As AIPAC hits Washington with its annual convention and lobbying campaign, Congress has taken up a bipartisan proposal to designate Israel as a “major strategic ally,” which would enshrine the special bilateral relationship in a comprehensive law, The Jerusalem Post reported.
The one-of-a-kind legislation introduced Monday by Reps. Ileana Ros-Lehtinen (R-Fla.) and Ted Deutch (D-Fla.), was timed for Tuesday’s American Israel Public Affairs Committee’s lobbying effort. Up to 13,000 activists were set to fan out among the nation’s lawmakers on Capitol Hill to discuss Iran-related and other bills, including Ros-Lehtinen- Deutch.
The “major strategic ally” bill codifies various already existing facets of the relationship, including annual defense assistance and cooperation on missile defense, energy research and cyber security.
It also calls for Israel to join the program that waives pre-arranged visas for select nationals entering the United States.
The Iran-related bills supported by AIPAC would tighten sanctions aimed at heading off Iran’s bomb building program and would call for the president to back Israel should it feel “compelled” to strike Iran.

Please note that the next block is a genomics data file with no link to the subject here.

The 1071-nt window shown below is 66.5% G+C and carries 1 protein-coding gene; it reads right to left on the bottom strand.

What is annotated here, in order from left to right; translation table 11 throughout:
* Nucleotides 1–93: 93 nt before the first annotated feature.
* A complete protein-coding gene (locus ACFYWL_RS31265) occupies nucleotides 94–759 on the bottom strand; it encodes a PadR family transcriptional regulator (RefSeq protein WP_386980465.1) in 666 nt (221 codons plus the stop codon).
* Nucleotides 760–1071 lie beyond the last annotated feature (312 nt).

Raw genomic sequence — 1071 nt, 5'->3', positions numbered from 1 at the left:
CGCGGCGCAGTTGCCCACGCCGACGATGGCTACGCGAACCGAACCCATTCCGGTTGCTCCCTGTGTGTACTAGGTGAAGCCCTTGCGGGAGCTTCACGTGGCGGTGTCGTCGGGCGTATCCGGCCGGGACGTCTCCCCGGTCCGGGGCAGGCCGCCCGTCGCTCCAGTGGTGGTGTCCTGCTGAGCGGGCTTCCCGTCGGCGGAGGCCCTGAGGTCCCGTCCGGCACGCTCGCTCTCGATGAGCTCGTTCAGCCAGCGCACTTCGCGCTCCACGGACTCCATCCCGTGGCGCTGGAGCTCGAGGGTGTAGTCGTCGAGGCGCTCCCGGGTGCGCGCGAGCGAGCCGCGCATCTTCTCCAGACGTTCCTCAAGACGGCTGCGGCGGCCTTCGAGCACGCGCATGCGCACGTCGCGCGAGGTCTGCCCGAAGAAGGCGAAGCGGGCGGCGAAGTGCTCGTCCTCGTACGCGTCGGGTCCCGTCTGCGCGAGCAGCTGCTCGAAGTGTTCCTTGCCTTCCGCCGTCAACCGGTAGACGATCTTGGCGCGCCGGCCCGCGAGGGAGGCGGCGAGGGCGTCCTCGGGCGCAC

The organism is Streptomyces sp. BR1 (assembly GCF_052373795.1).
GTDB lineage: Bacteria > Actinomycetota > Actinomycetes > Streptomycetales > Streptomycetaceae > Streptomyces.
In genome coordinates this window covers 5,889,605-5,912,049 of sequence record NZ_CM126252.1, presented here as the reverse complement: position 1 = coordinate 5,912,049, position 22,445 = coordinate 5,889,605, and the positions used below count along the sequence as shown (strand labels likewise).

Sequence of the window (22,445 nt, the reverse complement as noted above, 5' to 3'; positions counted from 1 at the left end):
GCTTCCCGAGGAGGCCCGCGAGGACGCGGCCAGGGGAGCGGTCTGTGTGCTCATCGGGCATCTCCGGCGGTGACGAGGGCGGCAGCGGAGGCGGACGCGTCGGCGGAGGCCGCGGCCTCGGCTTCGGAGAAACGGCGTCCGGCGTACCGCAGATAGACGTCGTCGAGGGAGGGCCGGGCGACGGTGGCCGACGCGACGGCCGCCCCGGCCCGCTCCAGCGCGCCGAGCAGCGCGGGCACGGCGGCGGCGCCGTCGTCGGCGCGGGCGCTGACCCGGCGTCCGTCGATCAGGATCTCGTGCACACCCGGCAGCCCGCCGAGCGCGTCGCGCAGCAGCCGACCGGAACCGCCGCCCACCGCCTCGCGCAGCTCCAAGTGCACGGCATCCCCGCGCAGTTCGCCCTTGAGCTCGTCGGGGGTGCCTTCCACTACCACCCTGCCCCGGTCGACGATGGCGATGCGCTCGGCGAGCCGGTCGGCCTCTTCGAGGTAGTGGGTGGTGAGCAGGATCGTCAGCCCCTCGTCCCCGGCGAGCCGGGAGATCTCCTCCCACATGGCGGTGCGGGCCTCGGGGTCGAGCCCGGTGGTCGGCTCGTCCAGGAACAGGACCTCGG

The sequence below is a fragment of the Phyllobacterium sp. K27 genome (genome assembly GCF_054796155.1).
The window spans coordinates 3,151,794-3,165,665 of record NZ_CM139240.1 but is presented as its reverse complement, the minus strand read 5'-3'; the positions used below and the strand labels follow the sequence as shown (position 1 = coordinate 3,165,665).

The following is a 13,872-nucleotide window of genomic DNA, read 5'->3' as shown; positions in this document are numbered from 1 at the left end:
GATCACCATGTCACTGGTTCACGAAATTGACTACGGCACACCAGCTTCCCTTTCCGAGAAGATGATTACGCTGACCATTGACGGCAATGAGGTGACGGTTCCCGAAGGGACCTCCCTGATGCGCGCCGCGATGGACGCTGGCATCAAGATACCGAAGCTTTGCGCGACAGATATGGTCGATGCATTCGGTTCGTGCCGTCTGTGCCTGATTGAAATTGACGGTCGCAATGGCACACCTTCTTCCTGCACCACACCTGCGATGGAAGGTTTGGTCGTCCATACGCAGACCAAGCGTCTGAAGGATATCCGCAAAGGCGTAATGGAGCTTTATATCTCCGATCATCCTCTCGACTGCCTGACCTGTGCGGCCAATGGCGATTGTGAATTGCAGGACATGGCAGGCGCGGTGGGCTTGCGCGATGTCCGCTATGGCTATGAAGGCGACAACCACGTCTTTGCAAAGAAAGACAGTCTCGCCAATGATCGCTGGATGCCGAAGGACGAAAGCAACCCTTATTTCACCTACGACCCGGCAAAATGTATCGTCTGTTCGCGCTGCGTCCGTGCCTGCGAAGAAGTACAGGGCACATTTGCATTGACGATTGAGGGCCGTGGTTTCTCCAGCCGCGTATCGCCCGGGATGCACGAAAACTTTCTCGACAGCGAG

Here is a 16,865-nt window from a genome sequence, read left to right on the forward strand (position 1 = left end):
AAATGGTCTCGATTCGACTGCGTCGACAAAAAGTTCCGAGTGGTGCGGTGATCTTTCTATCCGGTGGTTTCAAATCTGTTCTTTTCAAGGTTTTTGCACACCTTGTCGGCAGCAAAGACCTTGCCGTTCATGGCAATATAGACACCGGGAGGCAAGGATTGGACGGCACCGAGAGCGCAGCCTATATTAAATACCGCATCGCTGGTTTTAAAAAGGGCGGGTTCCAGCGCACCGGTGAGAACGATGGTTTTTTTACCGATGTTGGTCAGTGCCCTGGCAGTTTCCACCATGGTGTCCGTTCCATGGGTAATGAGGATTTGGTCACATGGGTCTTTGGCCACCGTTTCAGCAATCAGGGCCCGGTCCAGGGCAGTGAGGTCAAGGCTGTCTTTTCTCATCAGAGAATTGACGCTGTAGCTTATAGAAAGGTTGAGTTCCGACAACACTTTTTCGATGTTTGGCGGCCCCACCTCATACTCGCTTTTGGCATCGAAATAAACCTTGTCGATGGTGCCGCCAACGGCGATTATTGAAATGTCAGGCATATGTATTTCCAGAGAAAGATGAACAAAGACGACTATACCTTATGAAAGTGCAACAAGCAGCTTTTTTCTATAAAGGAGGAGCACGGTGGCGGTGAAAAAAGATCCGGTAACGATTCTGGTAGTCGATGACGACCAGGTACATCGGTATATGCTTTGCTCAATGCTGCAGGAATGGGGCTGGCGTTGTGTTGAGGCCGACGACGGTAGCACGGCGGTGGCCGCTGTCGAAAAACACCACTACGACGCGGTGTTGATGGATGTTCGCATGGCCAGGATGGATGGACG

“We need to recognize that military action against Iran may become necessary to protect America, Israel and our allies,” Rep. Eric Cantor (R-Va.), the U.S. House of Representatives majority leader, said in his address Monday night to the AIPAC conference.
Rep. Steny Hoyer (D-Md.), the minority whip, echoed the sentiment:
“If there is one lesson we have learned about the Middle East in recent years, it is that nuance is not only not effective but can be dangerous,” he said. “We must speak with unambiguous clarity: the United States will not accept a nuclear-weapons-capable Iran.”